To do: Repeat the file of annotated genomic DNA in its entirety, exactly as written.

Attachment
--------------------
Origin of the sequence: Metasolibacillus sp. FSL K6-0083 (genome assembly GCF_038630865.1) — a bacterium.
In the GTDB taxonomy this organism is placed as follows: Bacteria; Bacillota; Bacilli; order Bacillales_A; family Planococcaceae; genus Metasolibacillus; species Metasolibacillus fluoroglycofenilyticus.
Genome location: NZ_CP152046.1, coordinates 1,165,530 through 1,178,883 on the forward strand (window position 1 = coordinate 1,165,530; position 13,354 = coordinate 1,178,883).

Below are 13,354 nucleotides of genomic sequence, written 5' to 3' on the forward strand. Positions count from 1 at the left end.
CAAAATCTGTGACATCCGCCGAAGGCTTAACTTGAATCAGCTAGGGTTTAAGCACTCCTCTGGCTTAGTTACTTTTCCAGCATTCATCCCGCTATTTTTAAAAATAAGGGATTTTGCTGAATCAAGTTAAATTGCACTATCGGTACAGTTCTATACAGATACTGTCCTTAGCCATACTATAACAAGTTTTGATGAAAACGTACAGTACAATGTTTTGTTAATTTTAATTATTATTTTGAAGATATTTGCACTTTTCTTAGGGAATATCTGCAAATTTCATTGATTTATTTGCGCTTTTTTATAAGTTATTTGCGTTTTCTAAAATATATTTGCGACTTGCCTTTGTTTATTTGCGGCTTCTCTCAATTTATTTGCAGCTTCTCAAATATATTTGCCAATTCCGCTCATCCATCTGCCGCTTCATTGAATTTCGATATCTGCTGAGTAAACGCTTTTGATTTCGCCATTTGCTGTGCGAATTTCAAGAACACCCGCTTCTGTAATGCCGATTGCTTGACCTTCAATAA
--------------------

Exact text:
Origin of the sequence: Metasolibacillus sp. FSL K6-0083 (genome assembly GCF_038630865.1) — a bacterium.
In the GTDB taxonomy this organism is placed as follows: Bacteria; Bacillota; Bacilli; order Bacillales_A; family Planococcaceae; genus Metasolibacillus; species Metasolibacillus fluoroglycofenilyticus.
Genome location: NZ_CP152046.1, coordinates 1,165,530 through 1,178,883 on the forward strand (window position 1 = coordinate 1,165,530; position 13,354 = coordinate 1,178,883).

Below are 13,354 nucleotides of genomic sequence, written 5' to 3' on the forward strand. Positions count from 1 at the left end.
CAAAATCTGTGACATCCGCCGAAGGCTTAACTTGAATCAGCTAGGGTTTAAGCACTCCTCTGGCTTAGTTACTTTTCCAGCATTCATCCCGCTATTTTTAAAAATAAGGGATTTTGCTGAATCAAGTTAAATTGCACTATCGGTACAGTTCTATACAGATACTGTCCTTAGCCATACTATAACAAGTTTTGATGAAAACGTACAGTACAATGTTTTGTTAATTTTAATTATTATTTTGAAGATATTTGCACTTTTCTTAGGGAATATCTGCAAATTTCATTGATTTATTTGCGCTTTTTTATAAGTTATTTGCGTTTTCTAAAATATATTTGCGACTTGCCTTTGTTTATTTGCGGCTTCTCTCAATTTATTTGCAGCTTCTCAAATATATTTGCCAATTCCGCTCATCCATCTGCCGCTTCATTGAATTTCGATATCTGCTGAGTAAACGCTTTTGATTTCGCCATTTGCTGTGCGAATTTCAAGAACACCCGCTTCTGTAATGCCGATTGCTTGACCTTCAATAA